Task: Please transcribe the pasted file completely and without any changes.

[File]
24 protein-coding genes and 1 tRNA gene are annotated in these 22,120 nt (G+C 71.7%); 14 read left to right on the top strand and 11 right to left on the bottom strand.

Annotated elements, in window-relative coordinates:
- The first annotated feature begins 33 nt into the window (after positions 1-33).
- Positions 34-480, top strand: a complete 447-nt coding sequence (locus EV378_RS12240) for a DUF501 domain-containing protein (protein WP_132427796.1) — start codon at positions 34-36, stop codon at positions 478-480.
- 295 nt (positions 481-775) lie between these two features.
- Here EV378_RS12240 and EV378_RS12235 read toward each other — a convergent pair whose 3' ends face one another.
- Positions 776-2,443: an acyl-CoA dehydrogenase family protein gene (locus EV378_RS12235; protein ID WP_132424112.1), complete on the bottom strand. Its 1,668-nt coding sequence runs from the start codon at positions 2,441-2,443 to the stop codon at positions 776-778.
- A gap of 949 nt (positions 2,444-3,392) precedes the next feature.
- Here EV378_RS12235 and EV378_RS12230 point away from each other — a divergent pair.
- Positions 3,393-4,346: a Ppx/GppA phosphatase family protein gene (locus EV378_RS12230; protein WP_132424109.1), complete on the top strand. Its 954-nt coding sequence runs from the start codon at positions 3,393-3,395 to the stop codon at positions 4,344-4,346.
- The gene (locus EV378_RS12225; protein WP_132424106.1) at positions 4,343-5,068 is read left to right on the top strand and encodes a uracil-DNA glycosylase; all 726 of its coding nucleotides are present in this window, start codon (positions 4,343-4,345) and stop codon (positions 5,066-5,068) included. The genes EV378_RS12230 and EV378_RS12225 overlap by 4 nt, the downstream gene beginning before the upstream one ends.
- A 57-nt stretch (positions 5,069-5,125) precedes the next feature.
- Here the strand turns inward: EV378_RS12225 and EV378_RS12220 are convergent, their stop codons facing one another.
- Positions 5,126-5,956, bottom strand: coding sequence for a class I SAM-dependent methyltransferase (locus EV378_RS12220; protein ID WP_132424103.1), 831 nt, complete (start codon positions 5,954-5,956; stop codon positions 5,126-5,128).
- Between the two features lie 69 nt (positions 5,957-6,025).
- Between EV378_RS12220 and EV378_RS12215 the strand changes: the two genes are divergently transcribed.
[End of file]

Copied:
24 protein-coding genes and 1 tRNA gene are annotated in these 22,120 nt (G+C 71.7%); 14 read left to right on the top strand and 11 right to left on the bottom strand.

Annotated elements, in window-relative coordinates:
- The first annotated feature begins 33 nt into the window (after positions 1-33).
- Positions 34-480, top strand: a complete 447-nt coding sequence (locus EV378_RS12240) for a DUF501 domain-containing protein (protein WP_132427796.1) — start codon at positions 34-36, stop codon at positions 478-480.
- 295 nt (positions 481-775) lie between these two features.
- Here EV378_RS12240 and EV378_RS12235 read toward each other — a convergent pair whose 3' ends face one another.
- Positions 776-2,443: an acyl-CoA dehydrogenase family protein gene (locus EV378_RS12235; protein ID WP_132424112.1), complete on the bottom strand. Its 1,668-nt coding sequence runs from the start codon at positions 2,441-2,443 to the stop codon at positions 776-778.
- A gap of 949 nt (positions 2,444-3,392) precedes the next feature.
- Here EV378_RS12235 and EV378_RS12230 point away from each other — a divergent pair.
- Positions 3,393-4,346: a Ppx/GppA phosphatase family protein gene (locus EV378_RS12230; protein WP_132424109.1), complete on the top strand. Its 954-nt coding sequence runs from the start codon at positions 3,393-3,395 to the stop codon at positions 4,344-4,346.
- The gene (locus EV378_RS12225; protein WP_132424106.1) at positions 4,343-5,068 is read left to right on the top strand and encodes a uracil-DNA glycosylase; all 726 of its coding nucleotides are present in this window, start codon (positions 4,343-4,345) and stop codon (positions 5,066-5,068) included. The genes EV378_RS12230 and EV378_RS12225 overlap by 4 nt, the downstream gene beginning before the upstream one ends.
- A 57-nt stretch (positions 5,069-5,125) precedes the next feature.
- Here the strand turns inward: EV378_RS12225 and EV378_RS12220 are convergent, their stop codons facing one another.
- Positions 5,126-5,956, bottom strand: coding sequence for a class I SAM-dependent methyltransferase (locus EV378_RS12220; protein ID WP_132424103.1), 831 nt, complete (start codon positions 5,954-5,956; stop codon positions 5,126-5,128).
- Between the two features lie 69 nt (positions 5,957-6,025).
- Between EV378_RS12220 and EV378_RS12215 the strand changes: the two genes are divergently transcribed.